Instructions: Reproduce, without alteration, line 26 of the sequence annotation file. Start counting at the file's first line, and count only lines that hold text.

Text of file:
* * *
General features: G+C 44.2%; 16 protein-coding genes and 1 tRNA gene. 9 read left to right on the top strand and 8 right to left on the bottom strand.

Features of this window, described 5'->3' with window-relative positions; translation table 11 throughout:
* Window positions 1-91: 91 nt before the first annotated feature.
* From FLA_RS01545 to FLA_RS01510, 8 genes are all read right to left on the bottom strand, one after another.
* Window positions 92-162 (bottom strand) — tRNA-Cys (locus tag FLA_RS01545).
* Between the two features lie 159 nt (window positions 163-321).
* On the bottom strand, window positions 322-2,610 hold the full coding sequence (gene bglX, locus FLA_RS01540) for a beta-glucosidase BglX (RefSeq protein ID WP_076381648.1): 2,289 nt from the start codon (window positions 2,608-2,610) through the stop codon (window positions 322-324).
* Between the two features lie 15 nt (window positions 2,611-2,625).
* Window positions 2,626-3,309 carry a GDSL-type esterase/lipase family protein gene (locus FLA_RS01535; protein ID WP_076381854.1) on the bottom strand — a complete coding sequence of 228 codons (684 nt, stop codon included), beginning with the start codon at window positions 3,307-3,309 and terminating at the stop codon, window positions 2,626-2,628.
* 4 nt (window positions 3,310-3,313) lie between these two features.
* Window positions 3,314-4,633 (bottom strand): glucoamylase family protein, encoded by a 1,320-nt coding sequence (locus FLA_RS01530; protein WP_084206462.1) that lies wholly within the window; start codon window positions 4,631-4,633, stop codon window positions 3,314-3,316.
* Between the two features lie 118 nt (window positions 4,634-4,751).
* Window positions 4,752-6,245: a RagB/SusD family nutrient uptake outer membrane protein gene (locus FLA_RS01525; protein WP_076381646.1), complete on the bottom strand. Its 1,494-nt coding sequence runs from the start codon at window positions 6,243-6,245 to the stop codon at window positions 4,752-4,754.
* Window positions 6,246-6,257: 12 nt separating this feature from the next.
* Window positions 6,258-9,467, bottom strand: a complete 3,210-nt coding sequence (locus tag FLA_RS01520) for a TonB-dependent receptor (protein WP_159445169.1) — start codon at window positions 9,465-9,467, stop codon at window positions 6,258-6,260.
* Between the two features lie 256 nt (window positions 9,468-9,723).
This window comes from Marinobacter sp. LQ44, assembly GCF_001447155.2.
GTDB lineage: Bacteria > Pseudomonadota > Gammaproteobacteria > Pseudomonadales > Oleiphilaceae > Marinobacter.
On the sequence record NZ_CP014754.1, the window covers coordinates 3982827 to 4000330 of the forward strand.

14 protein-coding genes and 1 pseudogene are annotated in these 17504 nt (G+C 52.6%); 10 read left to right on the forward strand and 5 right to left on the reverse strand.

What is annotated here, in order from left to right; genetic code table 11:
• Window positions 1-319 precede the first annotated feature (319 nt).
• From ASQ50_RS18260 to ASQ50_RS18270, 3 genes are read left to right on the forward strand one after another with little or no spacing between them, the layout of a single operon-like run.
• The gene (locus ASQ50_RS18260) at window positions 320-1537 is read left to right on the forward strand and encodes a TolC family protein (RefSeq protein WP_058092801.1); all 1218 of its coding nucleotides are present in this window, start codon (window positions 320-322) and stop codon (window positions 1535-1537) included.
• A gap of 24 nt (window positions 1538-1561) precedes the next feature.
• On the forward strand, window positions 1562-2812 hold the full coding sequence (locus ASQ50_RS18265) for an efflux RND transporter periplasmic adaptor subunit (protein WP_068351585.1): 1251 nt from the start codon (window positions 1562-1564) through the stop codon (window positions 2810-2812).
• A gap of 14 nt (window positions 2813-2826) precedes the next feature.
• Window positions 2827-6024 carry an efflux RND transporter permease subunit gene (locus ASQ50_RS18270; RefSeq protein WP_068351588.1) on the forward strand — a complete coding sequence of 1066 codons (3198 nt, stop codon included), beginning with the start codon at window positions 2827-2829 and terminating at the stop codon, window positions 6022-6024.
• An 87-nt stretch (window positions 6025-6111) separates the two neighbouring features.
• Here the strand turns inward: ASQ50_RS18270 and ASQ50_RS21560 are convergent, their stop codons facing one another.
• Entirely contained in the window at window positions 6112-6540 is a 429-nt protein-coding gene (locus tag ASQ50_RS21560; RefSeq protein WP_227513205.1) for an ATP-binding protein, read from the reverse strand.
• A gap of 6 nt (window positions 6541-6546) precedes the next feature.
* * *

• On the forward strand, window positions 1562-2812 hold the full coding sequence (locus ASQ50_RS18265) for an efflux RND transporter periplasmic adaptor subunit (protein WP_068351585.1): 1251 nt from the start codon (window positions 1562-1564) through the stop codon (window positions 2810-2812).